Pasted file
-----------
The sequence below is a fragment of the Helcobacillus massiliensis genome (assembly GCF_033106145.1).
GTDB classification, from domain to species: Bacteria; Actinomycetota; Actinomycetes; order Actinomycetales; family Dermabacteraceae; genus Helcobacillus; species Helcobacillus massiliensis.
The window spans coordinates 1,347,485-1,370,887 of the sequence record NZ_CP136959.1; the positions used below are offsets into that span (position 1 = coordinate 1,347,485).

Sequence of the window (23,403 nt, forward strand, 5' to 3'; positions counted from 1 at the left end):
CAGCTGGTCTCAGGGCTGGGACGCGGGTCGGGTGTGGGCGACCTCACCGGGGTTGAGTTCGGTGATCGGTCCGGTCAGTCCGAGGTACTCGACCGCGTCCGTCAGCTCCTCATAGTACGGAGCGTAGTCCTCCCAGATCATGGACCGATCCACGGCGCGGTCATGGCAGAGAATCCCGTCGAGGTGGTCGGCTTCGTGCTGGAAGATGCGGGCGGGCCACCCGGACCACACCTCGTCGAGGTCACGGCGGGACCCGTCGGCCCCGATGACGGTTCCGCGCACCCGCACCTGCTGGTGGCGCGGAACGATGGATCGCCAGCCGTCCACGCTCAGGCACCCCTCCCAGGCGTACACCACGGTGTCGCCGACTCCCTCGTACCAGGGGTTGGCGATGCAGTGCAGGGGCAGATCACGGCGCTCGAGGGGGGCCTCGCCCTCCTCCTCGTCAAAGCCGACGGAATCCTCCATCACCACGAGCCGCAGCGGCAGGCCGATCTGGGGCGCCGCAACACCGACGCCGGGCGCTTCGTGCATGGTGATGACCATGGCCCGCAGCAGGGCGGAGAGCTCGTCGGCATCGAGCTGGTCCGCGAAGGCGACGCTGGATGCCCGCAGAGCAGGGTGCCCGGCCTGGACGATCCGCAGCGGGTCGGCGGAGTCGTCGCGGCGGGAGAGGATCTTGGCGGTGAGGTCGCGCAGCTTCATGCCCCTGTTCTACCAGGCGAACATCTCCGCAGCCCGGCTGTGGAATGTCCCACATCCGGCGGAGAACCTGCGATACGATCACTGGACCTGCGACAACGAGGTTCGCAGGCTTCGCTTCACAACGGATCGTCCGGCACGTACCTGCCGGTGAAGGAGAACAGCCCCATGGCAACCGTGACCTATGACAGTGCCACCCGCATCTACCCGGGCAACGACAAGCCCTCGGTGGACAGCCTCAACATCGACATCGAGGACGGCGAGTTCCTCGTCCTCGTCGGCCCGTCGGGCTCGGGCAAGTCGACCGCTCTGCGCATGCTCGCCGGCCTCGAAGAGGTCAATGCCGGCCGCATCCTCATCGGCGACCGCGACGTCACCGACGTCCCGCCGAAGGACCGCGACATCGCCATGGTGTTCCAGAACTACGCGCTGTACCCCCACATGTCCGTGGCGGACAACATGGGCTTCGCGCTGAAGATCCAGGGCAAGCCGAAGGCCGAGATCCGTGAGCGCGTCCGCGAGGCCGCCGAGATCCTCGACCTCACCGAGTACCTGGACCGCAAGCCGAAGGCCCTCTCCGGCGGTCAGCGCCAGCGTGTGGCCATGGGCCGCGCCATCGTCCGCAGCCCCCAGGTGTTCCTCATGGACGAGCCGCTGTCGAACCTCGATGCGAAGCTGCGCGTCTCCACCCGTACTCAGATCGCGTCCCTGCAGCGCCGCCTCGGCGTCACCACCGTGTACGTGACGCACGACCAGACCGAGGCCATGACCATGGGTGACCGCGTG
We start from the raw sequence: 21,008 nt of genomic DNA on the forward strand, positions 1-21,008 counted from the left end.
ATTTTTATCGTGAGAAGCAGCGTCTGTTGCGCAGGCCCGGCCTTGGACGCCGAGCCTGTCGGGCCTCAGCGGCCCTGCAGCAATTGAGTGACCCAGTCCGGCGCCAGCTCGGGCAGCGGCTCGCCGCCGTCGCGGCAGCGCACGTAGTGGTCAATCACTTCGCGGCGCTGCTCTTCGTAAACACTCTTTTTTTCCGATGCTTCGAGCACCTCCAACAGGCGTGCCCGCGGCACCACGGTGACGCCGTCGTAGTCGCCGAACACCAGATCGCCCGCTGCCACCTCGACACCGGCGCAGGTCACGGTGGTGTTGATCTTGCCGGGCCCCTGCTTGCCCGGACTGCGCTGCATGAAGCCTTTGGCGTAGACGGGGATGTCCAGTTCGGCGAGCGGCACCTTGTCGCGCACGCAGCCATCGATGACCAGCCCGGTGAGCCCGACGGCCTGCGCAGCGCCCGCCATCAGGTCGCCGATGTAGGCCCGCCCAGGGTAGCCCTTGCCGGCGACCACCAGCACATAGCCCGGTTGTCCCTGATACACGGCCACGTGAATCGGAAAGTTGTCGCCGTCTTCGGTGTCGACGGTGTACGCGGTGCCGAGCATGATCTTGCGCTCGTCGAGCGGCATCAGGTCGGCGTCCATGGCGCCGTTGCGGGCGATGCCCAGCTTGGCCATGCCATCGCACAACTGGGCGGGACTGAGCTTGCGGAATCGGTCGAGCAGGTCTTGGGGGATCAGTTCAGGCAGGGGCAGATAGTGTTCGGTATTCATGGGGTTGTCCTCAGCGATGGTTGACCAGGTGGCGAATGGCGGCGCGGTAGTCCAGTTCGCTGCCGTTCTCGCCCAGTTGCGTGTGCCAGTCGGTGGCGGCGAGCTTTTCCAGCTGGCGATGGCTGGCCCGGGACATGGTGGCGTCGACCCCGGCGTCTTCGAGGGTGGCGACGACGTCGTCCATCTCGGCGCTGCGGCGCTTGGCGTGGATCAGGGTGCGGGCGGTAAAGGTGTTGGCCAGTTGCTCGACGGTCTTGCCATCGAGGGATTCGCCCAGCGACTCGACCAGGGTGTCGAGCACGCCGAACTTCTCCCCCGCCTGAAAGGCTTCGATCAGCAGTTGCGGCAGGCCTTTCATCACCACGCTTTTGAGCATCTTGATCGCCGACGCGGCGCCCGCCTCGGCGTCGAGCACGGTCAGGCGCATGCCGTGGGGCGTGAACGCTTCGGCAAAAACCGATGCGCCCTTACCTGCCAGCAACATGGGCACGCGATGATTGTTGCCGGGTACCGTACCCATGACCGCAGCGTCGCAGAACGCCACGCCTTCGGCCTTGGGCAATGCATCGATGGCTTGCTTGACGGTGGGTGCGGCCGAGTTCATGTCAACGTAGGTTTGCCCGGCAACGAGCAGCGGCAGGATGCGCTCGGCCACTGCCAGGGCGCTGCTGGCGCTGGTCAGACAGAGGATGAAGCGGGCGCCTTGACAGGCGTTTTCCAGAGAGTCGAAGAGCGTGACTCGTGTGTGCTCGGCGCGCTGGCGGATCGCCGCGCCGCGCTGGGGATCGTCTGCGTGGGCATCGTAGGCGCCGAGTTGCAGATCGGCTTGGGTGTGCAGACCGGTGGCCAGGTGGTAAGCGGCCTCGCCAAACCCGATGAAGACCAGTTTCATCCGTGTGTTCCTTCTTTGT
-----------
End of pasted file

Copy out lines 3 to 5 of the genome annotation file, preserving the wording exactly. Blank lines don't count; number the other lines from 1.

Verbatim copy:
The window spans coordinates 1,347,485-1,370,887 of the sequence record NZ_CP136959.1; the positions used below are offsets into that span (position 1 = coordinate 1,347,485).

Sequence of the window (23,403 nt, forward strand, 5' to 3'; positions counted from 1 at the left end):
CAGCTGGTCTCAGGGCTGGGACGCGGGTCGGGTGTGGGCGACCTCACCGGGGTTGAGTTCGGTGATCGGTCCGGTCAGTCCGAGGTACTCGACCGCGTCCGTCAGCTCCTCATAGTACGGAGCGTAGTCCTCCCAGATCATGGACCGATCCACGGCGCGGTCATGGCAGAGAATCCCGTCGAGGTGGTCGGCTTCGTGCTGGAAGATGCGGGCGGGCCACCCGGACCACACCTCGTCGAGGTCACGGCGGGACCCGTCGGCCCCGATGACGGTTCCGCGCACCCGCACCTGCTGGTGGCGCGGAACGATGGATCGCCAGCCGTCCACGCTCAGGCACCCCTCCCAGGCGTACACCACGGTGTCGCCGACTCCCTCGTACCAGGGGTTGGCGATGCAGTGCAGGGGCAGATCACGGCGCTCGAGGGGGGCCTCGCCCTCCTCCTCGTCAAAGCCGACGGAATCCTCCATCACCACGAGCCGCAGCGGCAGGCCGATCTGGGGCGCCGCAACACCGACGCCGGGCGCTTCGTGCATGGTGATGACCATGGCCCGCAGCAGGGCGGAGAGCTCGTCGGCATCGAGCTGGTCCGCGAAGGCGACGCTGGATGCCCGCAGAGCAGGGTGCCCGGCCTGGACGATCCGCAGCGGGTCGGCGGAGTCGTCGCGGCGGGAGAGGATCTTGGCGGTGAGGTCGCGCAGCTTCATGCCCCTGTTCTACCAGGCGAACATCTCCGCAGCCCGGCTGTGGAATGTCCCACATCCGGCGGAGAACCTGCGATACGATCACTGGACCTGCGACAACGAGGTTCGCAGGCTTCGCTTCACAACGGATCGTCCGGCACGTACCTGCCGGTGAAGGAGAACAGCCCCATGGCAACCGTGACCTATGACAGTGCCACCCGCATCTACCCGGGCAACGACAAGCCCTCGGTGGACAGCCTCAACATCGACATCGAGGACGGCGAGTTCCTCGTCCTCGTCGGCCCGTCGGGCTCGGGCAAGTCGACCGCTCTGCGCATGCTCGCCGGCCTCGAAGAGGTCAATGCCGGCCGCATCCTCATCGGCGACCGCGACGTCACCGACGTCCCGCCGAAGGACCGCGACATCGCCATGGTGTTCCAGAACTACGCGCTGTACCCCCACATGTCCGTGGCGGACAACATGGGCTTCGCGCTGAAGATCCAGGGCAAGCCGAAGGCCGAGATCCGTGAGCGCGTCCGCGAGGCCGCCGAGATCCTCGACCTCACCGAGTACCTGGACCGCAAGCCGAAGGCCCTCTCCGGCGGTCAGCGCCAGCGTGTGGCCATGGGCCGCGCCATCGTCCGCAGCCCCCAGGTGTTCCTCATGGACGAGCCGCTGTCGAACCTCGATGCGAAGCTGCGCGTCTCCACCCGTACTCAGATCGCGTCCCTGCAGCGCCGCCTCGGCGTCACCACCGTGTACGTGACGCACGACCAGACCGAGGCCATGACCATGGGTGACCGCGTG